South African citrus exports to Europe and Russia were given a boost this weekend with the loading off what was reported to be the largest conventional reefer vessel to have visited a South African port.
South African Citrus Growers’ Association spokesman Mitchell Brooke told the media in Durban that the vessel Cool Eagle had loaded a consignment of citrus fruit destined for Europe and Russia.
While conventional reefer shipments to Russia have been common practice for the South African export sector, increased conventional reefer shipments to Europe demonstrate a shift.
This comes in the light of continued limited supply of containers available for South African exporters.
“The wheel is turning somewhat after two decades of dominance by containers,” said one exporter. “However, the future for us lies in maintaining a healthy balance and adapting the mode of shipping, where we can, to the best way of servicing each market.”
Mikhail Fateev, who represents the South African citrus industry in Russia, said that to date only limited container shipments of South African citrus had been received by Russia.
“We expect the first reefer shipment from South Africa shortly and this will also be followed by shipments of Argentinian citrus fruit,' he confirmed. 'In summer, the demand for imported citrus is relatively slow, with the market normally picking up once the cooler months arrive.”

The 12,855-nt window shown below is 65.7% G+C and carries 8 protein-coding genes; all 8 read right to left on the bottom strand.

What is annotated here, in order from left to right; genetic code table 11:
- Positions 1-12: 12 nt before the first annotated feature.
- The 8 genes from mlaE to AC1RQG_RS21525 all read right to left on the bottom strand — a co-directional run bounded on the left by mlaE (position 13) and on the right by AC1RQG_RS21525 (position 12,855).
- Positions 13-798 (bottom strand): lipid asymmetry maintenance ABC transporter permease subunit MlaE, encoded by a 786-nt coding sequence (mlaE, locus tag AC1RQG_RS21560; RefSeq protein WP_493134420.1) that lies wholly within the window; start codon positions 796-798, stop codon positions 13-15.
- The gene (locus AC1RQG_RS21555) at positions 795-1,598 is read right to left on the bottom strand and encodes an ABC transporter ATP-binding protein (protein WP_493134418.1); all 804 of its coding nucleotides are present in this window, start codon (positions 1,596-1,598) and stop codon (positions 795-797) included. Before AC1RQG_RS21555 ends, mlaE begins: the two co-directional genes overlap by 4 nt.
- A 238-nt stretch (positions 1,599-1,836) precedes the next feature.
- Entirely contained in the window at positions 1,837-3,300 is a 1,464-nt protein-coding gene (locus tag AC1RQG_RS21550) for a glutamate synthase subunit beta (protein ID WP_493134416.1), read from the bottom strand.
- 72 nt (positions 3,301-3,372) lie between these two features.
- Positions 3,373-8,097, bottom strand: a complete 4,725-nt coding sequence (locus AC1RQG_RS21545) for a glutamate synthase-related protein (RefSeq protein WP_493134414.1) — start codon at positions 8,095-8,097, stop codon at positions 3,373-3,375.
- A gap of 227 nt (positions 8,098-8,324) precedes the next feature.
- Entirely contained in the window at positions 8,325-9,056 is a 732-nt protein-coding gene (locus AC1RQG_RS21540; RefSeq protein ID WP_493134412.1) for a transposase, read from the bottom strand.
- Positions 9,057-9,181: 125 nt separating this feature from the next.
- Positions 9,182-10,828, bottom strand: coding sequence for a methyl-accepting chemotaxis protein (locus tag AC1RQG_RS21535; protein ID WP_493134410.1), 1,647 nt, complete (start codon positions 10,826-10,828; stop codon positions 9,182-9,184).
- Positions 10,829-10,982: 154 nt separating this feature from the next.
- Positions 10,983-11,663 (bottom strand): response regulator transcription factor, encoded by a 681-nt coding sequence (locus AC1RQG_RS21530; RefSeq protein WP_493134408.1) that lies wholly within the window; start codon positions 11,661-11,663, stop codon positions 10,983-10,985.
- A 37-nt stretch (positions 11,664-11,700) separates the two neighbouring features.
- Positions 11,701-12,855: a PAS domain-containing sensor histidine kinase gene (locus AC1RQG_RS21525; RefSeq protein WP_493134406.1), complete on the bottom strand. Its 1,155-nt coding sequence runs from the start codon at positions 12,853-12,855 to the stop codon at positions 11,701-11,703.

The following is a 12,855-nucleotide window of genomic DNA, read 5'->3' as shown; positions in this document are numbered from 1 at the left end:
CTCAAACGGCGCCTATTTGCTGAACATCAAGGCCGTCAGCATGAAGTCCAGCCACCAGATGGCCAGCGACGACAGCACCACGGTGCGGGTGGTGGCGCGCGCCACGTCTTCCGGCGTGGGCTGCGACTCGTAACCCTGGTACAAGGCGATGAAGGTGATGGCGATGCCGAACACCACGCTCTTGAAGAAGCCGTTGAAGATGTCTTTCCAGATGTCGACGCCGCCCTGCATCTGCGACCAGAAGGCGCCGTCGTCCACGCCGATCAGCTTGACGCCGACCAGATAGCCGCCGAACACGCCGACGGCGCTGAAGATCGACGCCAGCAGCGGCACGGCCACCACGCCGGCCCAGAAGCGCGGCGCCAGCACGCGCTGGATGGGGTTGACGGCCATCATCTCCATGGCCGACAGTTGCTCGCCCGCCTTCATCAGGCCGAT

The shortage of containers has been a feature of this South African export season as trade between the east and the US dominated the use of containers.
More shipping resources have been employed on the East-West trade to cope with the unusually high demand for containers.
It is reported that shipping lines are also earning much higher freight rates between the east and the US and that they are deploying more of their vessels on those routes.
It has also not helped the South Africans that problems with wind in Cape Town and inefficiencies have caused shipping lines to bypass Cape Town, with the result that empty containers could not be landed be landed in the port.
Brooke said the Cool Eagle had the capacity to carry 13,000 pallets on each voyage. “Being focused on supplying Europe and Russia only, the vessel is able to deliver its consignment much quicker than would be possible on container vessels.'
In the past, conventional reefers have been used mainly to augment reefer container shipments at times of particular shipping pressure, or where it makes sense in terms of market supply, where a larger volume of fruit can be shipped together in one vessel.
It has been widely used by the Cape citrus industry to supply its programme to the US, as well as shipments to Japan.
More recently it has also been employed for co-loaded shipments to Japan, China and South Korea.
It is well-known that the citrus industry has for some time been arguing there should be a better balance between the use of containers and conventional reefer vessels, according to the needs of each market.
Other logistics groups and exporters have also for many years been chartering conventional refers when it has made sense.
Last year’s Covid-19 pandemic congestion in the port of Cape Town and efficiency problems in other ports have further promoted this strategy.